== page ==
Roald Dahl is remembered for his solitary, kind-hearted child heroes—Charlie, who visited a chocolate factory, and Sophie, who befriended a floppy-eared giant, among them—and their triumphs over bullying adults. But the beloved British children’s book author was also known for the distinctive language he used to create the vivid, often dark, worlds in which the characters lived.
To honor the centenary of his birth this month, the Oxford English Dictionary has updated its latest edition today (Sept. 12) with six new words connected to Dahl’s writing, and revisions to four other phrases popularized by Dahl’s evocative stories. In May, the Oxford University Press also published a Roald Dahl Dictionary complete with 8,000 words coined or popularized by the author.
There was linguistic method to Dahl’s mad use of language. “He was using very linguistic principles,” says Vineeta Gupta, head of children’s dictionaries at Oxford University Press. Dahl invented words based on old words, rhymes, malapropisms, and spoonerisms (swapping the first letters of words around, such as “catasterous disastrophe” from The BFG). Dahl also played with sound (“sizzle-pan” to refer to a frying pan in The BFG, for example).
Here are the new Dahlisms added to the OED, and the revised phrases, with notes on their origins.
The characteristics of Dahl’s work—in the OED’s words, “eccentric plots, villainous or loathsome adult characters, and gruesome or black humour”—now have their own adjective. The term was first used in 1983 by the literary magazine Books Ireland.
These refer to the tickets hidden in chocolate bars that granted access to Willy Wonka’s chocolate factory in Charlie and the Chocolate Factory (1964). The first golden ticket, however, was awarded to 18th century painter William Hogarth, giving him admission to the Vauxhall Gardens in London, in recognition of his paintings of the venue.
This is a mispronunciation of “human being,” uttered by the giant in The BFG (1982): “We is having an interesting babblement about the taste of the human bean. The human bean is not a vegetable.” The first instance of the phrase is over a century older, having been used in an issue of the British satirical magazine Punch in 1842.
The diminutive factory workers who played music and danced in Charlie and the Chocolate Factory were made more famous by the 1971 film adaption of the book, starring Gene Wilder. Gupta called the phrase “typical Dahlesque,” reflecting how the author played with sound to convey meaning.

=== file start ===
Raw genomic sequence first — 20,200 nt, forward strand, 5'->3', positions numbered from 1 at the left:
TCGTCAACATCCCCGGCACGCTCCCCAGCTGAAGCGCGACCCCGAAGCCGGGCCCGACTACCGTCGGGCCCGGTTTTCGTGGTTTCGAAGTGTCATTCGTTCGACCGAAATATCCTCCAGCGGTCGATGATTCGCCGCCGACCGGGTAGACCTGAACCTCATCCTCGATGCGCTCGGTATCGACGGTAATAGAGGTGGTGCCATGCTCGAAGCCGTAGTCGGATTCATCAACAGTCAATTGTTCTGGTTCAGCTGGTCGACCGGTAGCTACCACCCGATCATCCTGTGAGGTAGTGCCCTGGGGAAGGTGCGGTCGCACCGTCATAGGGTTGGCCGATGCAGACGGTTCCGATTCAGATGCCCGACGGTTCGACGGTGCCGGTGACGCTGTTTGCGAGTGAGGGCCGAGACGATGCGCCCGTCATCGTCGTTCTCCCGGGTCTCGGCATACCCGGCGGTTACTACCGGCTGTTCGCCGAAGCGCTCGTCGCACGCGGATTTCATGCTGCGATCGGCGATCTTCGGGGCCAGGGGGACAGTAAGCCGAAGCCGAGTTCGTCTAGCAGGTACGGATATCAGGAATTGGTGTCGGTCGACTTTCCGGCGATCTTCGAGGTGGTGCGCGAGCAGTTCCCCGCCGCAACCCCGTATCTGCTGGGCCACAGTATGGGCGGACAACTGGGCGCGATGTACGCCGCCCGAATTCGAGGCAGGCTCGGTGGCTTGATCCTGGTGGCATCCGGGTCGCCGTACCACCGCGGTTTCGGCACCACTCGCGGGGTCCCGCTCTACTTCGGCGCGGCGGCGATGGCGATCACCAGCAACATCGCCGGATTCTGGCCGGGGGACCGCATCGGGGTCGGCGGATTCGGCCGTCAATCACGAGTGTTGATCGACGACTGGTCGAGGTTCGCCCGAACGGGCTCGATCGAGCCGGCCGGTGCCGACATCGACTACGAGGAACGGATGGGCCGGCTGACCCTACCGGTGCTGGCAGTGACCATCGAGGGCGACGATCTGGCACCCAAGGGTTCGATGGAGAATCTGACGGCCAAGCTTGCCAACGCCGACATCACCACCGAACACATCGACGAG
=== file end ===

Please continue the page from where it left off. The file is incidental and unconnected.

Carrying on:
“Extremely scrumptious; excellent, splendid; (esp. of food) delicious.” Although the word was first found in The American Thesaurus of Slang in 1942, Dahl’s giant’s use of it planted it firmly in the minds of every child who read The BFG: “Every human bean is diddly and different. Some is scrumdiddlyumptious and some is uckyslush.”
Referred to in The BFG as “a special moment in the middle of the night when every child and every grown-up was in a deep deep sleep, and all the dark things came out from hiding and had the world to themselves.” We can thank Shakespeare for this evocative phrase: according to the OED, “witching time” first appeared in Hamlet (1604).
Another word from The BFG, meaning to cause fright. It was first used by the Scottish poet and army officer William Cleland in 1689, in which he refers to “walled cities [and] frightsome forts.”
The OED updated its definition of this term to reflect that Dahl’s 1943 novel, The Gremlins, helped popularize it. The phrase itself originates in Royal Air Force (RAF) slang from 1929, referring to a menial or lowly person. By 1942 it was being used by the RAF to describe mechanical glitches—Dahl’s novel itself centers around mythical creatures who sabotaged aircraft, the inspiration of which is said to have come from Dahl’s time as a fighter pilot during World War Two. Writing in a 1944 edition of its journal American Speech, the American Dialect Society explained that “the gremlin seems to be extending its sphere of operations, so that the term can be applied to almost anything that inexplicably goes wrong in human affairs.”
The OED dates this word, originally an English dialect term for “stingy,” back to 1823. In Dahl’s James and the Giant Peach, published in 1961, the Centipede says: “I’ve eaten many strange and scrumptious dishes in my time.” Its shorter variant, “scrummy,” was first used in 1844.
Remarkably fine; magnificent, splendid, according to the OED. In Dahl’s Danny, the Champion of the World (1975), Danny’s father refers to his own dad as a “magnificent and splendiferous poacher.” The state of being splendiferous is an equally superb word: splendiferousness.
Image taken by Jan Willem van Wessel on Flickr. Used under a Creative Commons license (CC BY 2.0)